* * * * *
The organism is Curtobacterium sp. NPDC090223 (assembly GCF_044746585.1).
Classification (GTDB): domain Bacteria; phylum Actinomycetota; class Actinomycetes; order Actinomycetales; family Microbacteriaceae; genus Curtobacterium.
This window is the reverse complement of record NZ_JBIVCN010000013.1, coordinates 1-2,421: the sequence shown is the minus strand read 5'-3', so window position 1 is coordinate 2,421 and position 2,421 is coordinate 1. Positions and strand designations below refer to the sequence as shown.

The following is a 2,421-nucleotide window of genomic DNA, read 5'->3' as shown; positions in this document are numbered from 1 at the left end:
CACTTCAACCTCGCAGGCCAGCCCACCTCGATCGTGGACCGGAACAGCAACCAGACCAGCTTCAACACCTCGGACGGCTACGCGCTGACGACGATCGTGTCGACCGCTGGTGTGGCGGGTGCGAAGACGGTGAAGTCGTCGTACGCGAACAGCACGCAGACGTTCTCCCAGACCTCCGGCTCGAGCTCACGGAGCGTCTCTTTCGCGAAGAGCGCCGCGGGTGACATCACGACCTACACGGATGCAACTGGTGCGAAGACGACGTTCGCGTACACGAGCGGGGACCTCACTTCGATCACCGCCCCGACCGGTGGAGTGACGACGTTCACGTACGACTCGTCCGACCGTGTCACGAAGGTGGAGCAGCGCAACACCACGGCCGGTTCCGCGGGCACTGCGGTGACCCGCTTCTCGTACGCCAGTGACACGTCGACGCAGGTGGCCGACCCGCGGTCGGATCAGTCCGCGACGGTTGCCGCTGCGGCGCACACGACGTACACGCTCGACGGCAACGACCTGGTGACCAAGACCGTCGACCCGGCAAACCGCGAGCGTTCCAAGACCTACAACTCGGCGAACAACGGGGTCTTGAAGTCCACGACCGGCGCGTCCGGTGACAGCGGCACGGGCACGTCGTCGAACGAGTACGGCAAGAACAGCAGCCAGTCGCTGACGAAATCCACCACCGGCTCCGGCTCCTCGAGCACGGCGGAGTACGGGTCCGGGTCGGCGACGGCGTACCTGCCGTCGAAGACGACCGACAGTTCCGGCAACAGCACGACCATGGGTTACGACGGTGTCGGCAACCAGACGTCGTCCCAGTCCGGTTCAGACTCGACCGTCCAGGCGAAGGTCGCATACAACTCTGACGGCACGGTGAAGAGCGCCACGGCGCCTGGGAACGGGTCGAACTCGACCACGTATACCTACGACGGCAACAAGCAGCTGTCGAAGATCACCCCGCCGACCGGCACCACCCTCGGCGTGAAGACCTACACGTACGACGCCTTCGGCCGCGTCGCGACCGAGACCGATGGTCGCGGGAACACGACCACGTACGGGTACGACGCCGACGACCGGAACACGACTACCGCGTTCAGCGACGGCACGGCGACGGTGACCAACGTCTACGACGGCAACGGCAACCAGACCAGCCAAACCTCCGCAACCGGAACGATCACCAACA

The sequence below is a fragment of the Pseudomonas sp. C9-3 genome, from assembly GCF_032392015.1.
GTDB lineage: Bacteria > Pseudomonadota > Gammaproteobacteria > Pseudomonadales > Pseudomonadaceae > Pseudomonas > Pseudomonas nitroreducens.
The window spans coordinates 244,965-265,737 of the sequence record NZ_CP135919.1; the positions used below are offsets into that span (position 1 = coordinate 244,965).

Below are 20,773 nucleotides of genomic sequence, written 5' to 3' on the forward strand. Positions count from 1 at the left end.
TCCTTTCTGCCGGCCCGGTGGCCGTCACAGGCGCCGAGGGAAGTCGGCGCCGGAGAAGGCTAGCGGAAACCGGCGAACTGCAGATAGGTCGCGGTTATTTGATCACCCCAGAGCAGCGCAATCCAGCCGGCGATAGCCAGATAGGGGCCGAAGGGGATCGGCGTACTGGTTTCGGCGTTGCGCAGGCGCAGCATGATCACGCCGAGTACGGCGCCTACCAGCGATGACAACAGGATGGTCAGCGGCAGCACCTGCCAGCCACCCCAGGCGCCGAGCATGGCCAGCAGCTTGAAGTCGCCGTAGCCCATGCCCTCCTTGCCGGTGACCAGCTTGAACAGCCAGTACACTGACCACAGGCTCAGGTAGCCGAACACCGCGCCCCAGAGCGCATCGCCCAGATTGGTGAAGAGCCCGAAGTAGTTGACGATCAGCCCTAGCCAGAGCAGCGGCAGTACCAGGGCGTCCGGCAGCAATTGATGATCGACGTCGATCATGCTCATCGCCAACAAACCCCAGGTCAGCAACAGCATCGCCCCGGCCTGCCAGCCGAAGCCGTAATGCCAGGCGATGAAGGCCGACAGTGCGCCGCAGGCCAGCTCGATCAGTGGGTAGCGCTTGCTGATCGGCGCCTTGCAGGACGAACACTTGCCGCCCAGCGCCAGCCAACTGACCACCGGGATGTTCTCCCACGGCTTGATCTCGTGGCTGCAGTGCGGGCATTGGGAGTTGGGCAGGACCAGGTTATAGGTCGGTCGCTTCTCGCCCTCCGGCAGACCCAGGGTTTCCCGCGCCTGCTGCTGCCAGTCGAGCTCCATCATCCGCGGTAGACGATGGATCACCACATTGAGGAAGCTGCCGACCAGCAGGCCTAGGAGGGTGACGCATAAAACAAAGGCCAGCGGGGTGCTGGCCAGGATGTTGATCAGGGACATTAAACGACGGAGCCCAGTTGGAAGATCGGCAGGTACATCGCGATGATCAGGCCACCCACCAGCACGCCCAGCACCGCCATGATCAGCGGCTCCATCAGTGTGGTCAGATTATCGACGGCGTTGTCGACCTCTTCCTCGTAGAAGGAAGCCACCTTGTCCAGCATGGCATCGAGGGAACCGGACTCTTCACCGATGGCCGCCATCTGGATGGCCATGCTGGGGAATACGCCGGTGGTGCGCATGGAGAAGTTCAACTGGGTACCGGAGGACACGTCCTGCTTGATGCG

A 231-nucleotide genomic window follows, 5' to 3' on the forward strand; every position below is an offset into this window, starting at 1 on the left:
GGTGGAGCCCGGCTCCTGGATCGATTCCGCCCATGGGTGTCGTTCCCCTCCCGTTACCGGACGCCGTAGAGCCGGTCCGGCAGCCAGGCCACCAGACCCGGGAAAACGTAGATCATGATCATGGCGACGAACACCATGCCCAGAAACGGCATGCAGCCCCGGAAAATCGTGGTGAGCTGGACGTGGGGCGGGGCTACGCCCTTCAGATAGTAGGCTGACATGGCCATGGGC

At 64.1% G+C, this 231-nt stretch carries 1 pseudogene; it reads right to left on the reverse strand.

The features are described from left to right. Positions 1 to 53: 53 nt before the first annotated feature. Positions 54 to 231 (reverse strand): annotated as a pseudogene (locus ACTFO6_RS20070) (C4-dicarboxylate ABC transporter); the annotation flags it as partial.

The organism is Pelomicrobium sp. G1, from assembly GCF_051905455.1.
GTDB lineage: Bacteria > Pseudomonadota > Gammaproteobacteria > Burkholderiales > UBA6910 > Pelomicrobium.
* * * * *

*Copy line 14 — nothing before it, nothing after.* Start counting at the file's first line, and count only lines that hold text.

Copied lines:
The features are described from left to right. Positions 1 to 53: 53 nt before the first annotated feature. Positions 54 to 231 (reverse strand): annotated as a pseudogene (locus ACTFO6_RS20070) (C4-dicarboxylate ABC transporter); the annotation flags it as partial.